If a flight or flights in a specific terminal are suffering significant delays, customer service reps from other parts of the airport can be quickly and quietly shifted to that zone. If winter weather is expected, deicing starts ramping up to be ready several days in advance of the situation. Behind the scenes, the airlines are not just looking at today. They are simultaneously planning for the future to avoid as many customer interruptions as possible. As was said to me in the SOC, "When customers have a problem, we have a problem, and we don't want problems."

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Decisions Are Made Quickly

Of course, with so many variables at play, stuff happens. In the US, roughly one out of five flights suffers a delay of some sort. The folks working in the airline SOCs can look at a developing situation and within seconds make a decision regarding what needs to happen next. For example, if a request is made to hold a flight for more passengers to make that connection, the person in charge of the gates can look at their real-time screen of current and future gate assignments and determine if that is feasible, or if it would cause cascading problems and delays.

Or if an aircraft is coming in with, say, 30 or 40 passengers connecting on to to another flight, they will try and park those two aircraft close to one another if possible.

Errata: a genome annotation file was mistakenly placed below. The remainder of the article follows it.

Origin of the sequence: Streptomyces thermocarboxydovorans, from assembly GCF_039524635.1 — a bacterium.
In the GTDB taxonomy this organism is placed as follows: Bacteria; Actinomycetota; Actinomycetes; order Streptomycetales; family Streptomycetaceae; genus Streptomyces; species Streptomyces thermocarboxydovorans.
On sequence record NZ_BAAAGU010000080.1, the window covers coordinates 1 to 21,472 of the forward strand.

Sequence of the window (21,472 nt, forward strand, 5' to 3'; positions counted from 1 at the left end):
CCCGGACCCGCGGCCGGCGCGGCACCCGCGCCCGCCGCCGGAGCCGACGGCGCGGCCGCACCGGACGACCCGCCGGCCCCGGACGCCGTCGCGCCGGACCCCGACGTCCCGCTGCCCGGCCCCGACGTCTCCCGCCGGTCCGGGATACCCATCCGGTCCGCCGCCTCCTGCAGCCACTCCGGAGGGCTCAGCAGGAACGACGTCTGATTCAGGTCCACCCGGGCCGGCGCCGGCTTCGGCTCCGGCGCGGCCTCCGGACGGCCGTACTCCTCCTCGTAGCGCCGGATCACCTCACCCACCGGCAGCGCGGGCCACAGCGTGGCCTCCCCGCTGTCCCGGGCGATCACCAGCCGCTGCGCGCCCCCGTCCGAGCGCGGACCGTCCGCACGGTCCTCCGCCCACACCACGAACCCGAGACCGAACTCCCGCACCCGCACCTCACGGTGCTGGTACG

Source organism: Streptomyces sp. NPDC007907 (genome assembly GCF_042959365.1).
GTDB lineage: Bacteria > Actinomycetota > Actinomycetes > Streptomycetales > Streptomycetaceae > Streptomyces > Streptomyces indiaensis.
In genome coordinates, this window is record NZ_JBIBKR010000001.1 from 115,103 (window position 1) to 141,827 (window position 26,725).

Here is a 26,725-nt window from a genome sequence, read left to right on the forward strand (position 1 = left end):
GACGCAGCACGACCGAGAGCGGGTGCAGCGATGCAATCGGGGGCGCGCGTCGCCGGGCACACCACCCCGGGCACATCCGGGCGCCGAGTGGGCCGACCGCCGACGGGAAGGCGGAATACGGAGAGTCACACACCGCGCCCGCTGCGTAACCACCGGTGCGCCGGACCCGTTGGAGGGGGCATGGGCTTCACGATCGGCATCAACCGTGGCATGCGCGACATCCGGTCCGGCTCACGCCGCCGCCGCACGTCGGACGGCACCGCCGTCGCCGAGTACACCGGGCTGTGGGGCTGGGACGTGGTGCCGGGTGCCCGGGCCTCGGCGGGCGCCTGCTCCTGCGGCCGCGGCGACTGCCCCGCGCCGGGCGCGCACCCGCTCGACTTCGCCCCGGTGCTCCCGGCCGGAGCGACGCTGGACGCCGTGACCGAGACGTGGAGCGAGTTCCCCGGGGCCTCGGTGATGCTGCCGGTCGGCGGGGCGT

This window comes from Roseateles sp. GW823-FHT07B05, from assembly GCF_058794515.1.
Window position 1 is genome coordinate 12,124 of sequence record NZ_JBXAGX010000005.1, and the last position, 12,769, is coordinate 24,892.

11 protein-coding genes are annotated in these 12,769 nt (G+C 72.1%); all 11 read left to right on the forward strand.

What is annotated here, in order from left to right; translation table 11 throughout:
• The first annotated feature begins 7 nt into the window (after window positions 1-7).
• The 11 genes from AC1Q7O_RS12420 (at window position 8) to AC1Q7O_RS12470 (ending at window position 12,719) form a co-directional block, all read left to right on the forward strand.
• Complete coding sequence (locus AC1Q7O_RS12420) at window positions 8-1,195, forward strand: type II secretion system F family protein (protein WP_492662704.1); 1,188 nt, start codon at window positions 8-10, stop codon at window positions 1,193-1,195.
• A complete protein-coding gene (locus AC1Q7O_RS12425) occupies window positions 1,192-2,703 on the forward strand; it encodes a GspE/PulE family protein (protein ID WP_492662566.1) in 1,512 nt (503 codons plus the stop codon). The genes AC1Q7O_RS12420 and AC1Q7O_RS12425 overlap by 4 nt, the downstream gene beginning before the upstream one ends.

When Flights Get Held and When They Don't

Speaking of which, sometimes a department in the SOC will advocate for a plane to be held for connecting passengers. While the decision is made quickly, it isn't always simple. Not only do they have to look at impact on the gate assignments, but they also must factor in if the crew on the aircraft will be at risk of timing-out (reaching the limit of the hours they can work that day), how this affects any scheduled maintenance for the plane later that day, potential onward connections, etc. Planes can and do get held for connecting passengers when possible, but if it will create more problems than it solves, the SOC has to make a hard call and start reaccommodating passengers who will miss their next connection if it just can't wait.

The Airline Says: "Don't Wait in Line for Help"

If advance preparation was the main theme of the day for the operations side of the airline's operation, the mantra on the customer service side was that you truly do not usually have to wait in line for help or information.

Thanks to the SOC communicating with the "Flight Storytellers" at the National Operations Center in Chicago (yes, that's their official title), you can find out exactly why your United flight is delayed in the app without asking a human.

If you are one of the unlucky people who need alternate flights at some point, the airline wants you to check the app for that, too. I was told that "99% of the time," passengers traveling on a wholly United itinerary are rebooked virtually instantly without human intervention when things go wrong. Before waiting in a line with 100+ other passengers to get new flights, check the app or a kiosk in the airport: you may already have a new flight assignment. If the flight options presented don't work for you, it is time to seek out a human, either at a gate or a customer service center.

The trickier scenarios are when a customer is connecting on tickets involving other airlines, especially those outside of Star Alliance, the global grouping of carriers that United is a member of with Air Canada, Lufthansa, Singapore Airlines and many others. Those situations do require a human.